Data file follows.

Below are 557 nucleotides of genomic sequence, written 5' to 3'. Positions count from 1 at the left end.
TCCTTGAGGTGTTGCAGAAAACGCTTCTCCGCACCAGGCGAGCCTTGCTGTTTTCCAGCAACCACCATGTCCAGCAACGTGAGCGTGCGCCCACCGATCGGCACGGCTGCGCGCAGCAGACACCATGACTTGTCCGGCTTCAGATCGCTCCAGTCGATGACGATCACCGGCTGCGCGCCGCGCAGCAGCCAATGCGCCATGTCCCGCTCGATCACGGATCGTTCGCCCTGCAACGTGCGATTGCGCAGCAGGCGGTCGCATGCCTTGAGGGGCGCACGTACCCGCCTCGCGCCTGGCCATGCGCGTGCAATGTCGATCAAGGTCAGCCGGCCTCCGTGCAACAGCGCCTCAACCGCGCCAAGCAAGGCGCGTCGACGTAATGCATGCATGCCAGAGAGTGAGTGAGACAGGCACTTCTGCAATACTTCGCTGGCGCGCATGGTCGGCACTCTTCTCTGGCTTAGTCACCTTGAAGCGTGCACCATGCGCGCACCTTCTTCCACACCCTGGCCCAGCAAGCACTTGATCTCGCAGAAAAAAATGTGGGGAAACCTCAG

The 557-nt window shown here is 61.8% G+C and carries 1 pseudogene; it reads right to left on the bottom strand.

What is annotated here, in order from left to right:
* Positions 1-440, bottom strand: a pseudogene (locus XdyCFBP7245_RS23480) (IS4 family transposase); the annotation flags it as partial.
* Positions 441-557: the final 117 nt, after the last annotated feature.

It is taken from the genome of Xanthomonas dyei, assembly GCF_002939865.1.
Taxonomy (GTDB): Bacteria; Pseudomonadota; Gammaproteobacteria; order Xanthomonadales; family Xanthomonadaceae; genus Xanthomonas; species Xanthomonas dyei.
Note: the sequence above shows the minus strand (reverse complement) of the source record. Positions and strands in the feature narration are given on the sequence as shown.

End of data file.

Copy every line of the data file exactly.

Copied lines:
Below are 557 nucleotides of genomic sequence, written 5' to 3'. Positions count from 1 at the left end.
TCCTTGAGGTGTTGCAGAAAACGCTTCTCCGCACCAGGCGAGCCTTGCTGTTTTCCAGCAACCACCATGTCCAGCAACGTGAGCGTGCGCCCACCGATCGGCACGGCTGCGCGCAGCAGACACCATGACTTGTCCGGCTTCAGATCGCTCCAGTCGATGACGATCACCGGCTGCGCGCCGCGCAGCAGCCAATGCGCCATGTCCCGCTCGATCACGGATCGTTCGCCCTGCAACGTGCGATTGCGCAGCAGGCGGTCGCATGCCTTGAGGGGCGCACGTACCCGCCTCGCGCCTGGCCATGCGCGTGCAATGTCGATCAAGGTCAGCCGGCCTCCGTGCAACAGCGCCTCAACCGCGCCAAGCAAGGCGCGTCGACGTAATGCATGCATGCCAGAGAGTGAGTGAGACAGGCACTTCTGCAATACTTCGCTGGCGCGCATGGTCGGCACTCTTCTCTGGCTTAGTCACCTTGAAGCGTGCACCATGCGCGCACCTTCTTCCACACCCTGGCCCAGCAAGCACTTGATCTCGCAGAAAAAAATGTGGGGAAACCTCAG

The 557-nt window shown here is 61.8% G+C and carries 1 pseudogene; it reads right to left on the bottom strand.

What is annotated here, in order from left to right:
* Positions 1-440, bottom strand: a pseudogene (locus XdyCFBP7245_RS23480) (IS4 family transposase); the annotation flags it as partial.
* Positions 441-557: the final 117 nt, after the last annotated feature.

It is taken from the genome of Xanthomonas dyei, assembly GCF_002939865.1.
Taxonomy (GTDB): Bacteria; Pseudomonadota; Gammaproteobacteria; order Xanthomonadales; family Xanthomonadaceae; genus Xanthomonas; species Xanthomonas dyei.
Note: the sequence above shows the minus strand (reverse complement) of the source record. Positions and strands in the feature narration are given on the sequence as shown.